Farenheit 451 has been analyzed and reinterpreted by every successive generation to change its meaning. This is chiefly because the book is full of assumptions and vague symbolism which can be taken many ways, and rarely does anyone come away from the book with the conclusion the author intended, which would suggest that it is a failed attempt.
There are grounds to contend that even the title is inaccurate, since contemporary sources suggest paper combusts at 450 degrees Celsius, which in Farenheit would be more than 800 degrees. The truth is, paper combustion is gradual and dependent on many factors; even if some paper might combust at 451F, his title is at best an oversimplification, but Bradbury was more interested in a punchy message than in constructing a thoughtful and well-supported argument.
It's not a book about book censorship, but a book about how TV will rot your brain. Bradbury himself has stated this again and again, as evidenced in this article which quotes Bradbury and in videos from Bradbury's own website.
This book falls somewhat short of its satirical mark based on this cranky lawn-loving neighbor's message. Then again, it was written in the course of a few days in one long, uninterrupted slurry (mercifully edited by his publishers, but now available utterly restored). Contains archetypes, misconceptions, and an author surrogate; but can still be seen as a slighting view of authority and power, and of the way people are always willing to deceive themselves.
Unfortunately, Bradbury did not seem to recognize that reading has always been the province of a minority and that television would do little to kill it. More books are written, published, and read today than at any other point in history. Most of them are just redundant filler, but so is 90% of any mass creative output, books, art, movies, or TV, as Sturgeon said. And there's nothing new about that, either: cheap novels have been a joke since the Victorian.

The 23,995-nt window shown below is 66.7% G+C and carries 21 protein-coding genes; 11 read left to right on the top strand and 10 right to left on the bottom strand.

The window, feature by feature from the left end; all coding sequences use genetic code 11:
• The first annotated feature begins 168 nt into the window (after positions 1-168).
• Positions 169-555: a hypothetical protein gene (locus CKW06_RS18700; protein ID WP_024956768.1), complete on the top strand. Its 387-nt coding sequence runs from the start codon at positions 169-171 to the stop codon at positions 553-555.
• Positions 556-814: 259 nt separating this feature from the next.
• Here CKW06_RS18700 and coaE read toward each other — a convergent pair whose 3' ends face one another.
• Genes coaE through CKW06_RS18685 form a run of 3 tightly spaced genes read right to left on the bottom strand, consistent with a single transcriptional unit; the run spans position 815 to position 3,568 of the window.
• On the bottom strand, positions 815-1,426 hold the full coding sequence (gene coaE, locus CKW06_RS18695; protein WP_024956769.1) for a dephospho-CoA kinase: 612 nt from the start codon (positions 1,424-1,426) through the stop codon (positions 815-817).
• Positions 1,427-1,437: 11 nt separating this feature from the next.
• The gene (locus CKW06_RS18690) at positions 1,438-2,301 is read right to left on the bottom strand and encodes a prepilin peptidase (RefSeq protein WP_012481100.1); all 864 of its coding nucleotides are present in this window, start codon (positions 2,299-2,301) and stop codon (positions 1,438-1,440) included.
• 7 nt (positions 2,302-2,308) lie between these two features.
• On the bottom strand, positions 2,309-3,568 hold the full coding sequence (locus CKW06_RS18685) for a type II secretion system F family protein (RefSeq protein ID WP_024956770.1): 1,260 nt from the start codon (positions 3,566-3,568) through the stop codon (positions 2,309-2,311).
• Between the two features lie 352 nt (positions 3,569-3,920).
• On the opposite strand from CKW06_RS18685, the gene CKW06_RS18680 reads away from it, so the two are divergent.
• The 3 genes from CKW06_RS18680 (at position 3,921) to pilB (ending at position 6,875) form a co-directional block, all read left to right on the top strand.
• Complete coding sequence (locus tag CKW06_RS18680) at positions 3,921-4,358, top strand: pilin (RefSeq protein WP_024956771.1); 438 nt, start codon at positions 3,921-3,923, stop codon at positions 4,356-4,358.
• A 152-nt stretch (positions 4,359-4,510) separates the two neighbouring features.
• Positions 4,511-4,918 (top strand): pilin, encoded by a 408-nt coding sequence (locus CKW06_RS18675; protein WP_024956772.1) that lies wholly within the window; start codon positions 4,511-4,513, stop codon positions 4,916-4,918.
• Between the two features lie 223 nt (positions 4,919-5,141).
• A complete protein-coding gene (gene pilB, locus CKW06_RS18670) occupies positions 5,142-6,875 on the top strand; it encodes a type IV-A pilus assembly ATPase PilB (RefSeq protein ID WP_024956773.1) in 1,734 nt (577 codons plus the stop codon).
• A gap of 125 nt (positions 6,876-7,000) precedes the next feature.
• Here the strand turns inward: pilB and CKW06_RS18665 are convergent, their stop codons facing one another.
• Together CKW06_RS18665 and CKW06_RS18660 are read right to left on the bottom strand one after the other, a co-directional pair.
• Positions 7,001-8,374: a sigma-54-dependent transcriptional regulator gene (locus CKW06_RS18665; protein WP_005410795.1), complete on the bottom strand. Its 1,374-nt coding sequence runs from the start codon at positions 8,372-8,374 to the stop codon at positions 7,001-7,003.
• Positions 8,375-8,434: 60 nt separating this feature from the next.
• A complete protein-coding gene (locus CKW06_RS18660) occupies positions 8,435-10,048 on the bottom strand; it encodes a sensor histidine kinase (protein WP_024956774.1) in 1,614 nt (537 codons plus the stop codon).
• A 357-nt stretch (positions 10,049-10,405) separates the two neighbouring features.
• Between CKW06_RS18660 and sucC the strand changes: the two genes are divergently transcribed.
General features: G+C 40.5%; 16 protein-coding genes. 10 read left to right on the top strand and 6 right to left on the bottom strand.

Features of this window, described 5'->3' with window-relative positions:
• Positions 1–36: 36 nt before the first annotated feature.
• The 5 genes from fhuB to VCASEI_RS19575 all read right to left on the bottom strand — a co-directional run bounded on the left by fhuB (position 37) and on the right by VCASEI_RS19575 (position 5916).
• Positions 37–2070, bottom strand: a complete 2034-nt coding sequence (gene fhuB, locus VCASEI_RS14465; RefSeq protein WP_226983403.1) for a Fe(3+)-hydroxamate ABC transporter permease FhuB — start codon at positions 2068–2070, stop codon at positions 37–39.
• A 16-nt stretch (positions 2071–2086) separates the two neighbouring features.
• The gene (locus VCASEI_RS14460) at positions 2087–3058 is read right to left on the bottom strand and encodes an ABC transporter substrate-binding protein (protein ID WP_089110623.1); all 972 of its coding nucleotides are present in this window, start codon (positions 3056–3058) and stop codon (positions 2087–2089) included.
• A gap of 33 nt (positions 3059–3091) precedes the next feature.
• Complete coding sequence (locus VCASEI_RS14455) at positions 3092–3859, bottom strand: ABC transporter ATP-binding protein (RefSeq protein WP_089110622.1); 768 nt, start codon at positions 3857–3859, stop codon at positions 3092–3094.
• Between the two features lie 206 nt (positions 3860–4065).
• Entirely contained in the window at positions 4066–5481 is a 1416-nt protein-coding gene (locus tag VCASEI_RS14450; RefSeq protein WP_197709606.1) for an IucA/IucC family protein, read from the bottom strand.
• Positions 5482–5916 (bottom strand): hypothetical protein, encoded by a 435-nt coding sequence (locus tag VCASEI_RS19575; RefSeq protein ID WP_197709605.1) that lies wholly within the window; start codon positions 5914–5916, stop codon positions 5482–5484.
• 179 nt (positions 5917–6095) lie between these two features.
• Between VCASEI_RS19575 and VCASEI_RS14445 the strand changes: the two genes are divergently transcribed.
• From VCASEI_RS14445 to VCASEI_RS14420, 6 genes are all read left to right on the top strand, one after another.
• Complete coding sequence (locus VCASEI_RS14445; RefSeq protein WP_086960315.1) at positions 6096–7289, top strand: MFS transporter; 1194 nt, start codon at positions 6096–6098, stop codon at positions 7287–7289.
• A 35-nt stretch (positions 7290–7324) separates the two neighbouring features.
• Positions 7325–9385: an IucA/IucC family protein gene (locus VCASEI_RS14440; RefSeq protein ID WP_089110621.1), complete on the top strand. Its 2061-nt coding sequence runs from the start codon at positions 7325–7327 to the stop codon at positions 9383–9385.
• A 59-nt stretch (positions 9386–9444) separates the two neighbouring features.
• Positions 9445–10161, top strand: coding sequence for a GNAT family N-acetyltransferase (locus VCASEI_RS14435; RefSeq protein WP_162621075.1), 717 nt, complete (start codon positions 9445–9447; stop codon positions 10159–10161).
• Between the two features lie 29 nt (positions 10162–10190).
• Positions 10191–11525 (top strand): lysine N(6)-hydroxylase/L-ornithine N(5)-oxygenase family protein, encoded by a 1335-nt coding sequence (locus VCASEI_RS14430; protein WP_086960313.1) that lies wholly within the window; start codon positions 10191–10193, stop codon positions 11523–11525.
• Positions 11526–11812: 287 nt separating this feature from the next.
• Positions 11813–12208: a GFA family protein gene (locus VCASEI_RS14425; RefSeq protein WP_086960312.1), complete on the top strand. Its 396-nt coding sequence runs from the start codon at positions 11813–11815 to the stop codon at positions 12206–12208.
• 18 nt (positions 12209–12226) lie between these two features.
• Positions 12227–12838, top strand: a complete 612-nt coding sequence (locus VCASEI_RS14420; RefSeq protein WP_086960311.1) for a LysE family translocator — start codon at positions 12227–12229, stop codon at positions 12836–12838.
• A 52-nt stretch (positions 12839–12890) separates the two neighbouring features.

Television is a different medium than books, and has its own strengths and weaknesses. Bradbury's critique of TV--that it will get larger, more pervasive, and become an escape for small minds--is just as true of books. As for television damaging social interaction, who is less culturally aware: the slack-jawed boy watching television or the slack-jawed boy reading one uninspired relic of genre fiction after another? I read a lot of books as a kid and watched a lot of TV, and each medium provided something different. Neither one displaced the other, since reading and watching aren't the same experience.
There is an egalitarian obsession that people are all capable of being informed and intelligent. We now send everyone to college, despite the fact that for most people, college is not a viable or useful route. The same elitism that values degrees values being 'well-read', and since this is the elitism of the current power structure, it is idealized by the less fortunate subcultures. Bradbury became informed not because he read, but by what he read. He could have read a schlocky pop novel every day for life and still been as dull as the Vidscreen zombies he condemns.
He has mistaken the medium for the message, and his is a doubly mixed message, coming from a man who had his own TV show.
The Conquest of Gaul (Barnes & Noble Library of Essential Reading)What Makes a Rainbow? Mini edition (A Magic Ribbon Book)Im Schatten des VatersThe Road to WellvilleCommentarii Rerum Gestarum, Vol 1: Bellum Gallicum (Bibliotheca Scriptorum Graecorum et Romanorum Teubneriana)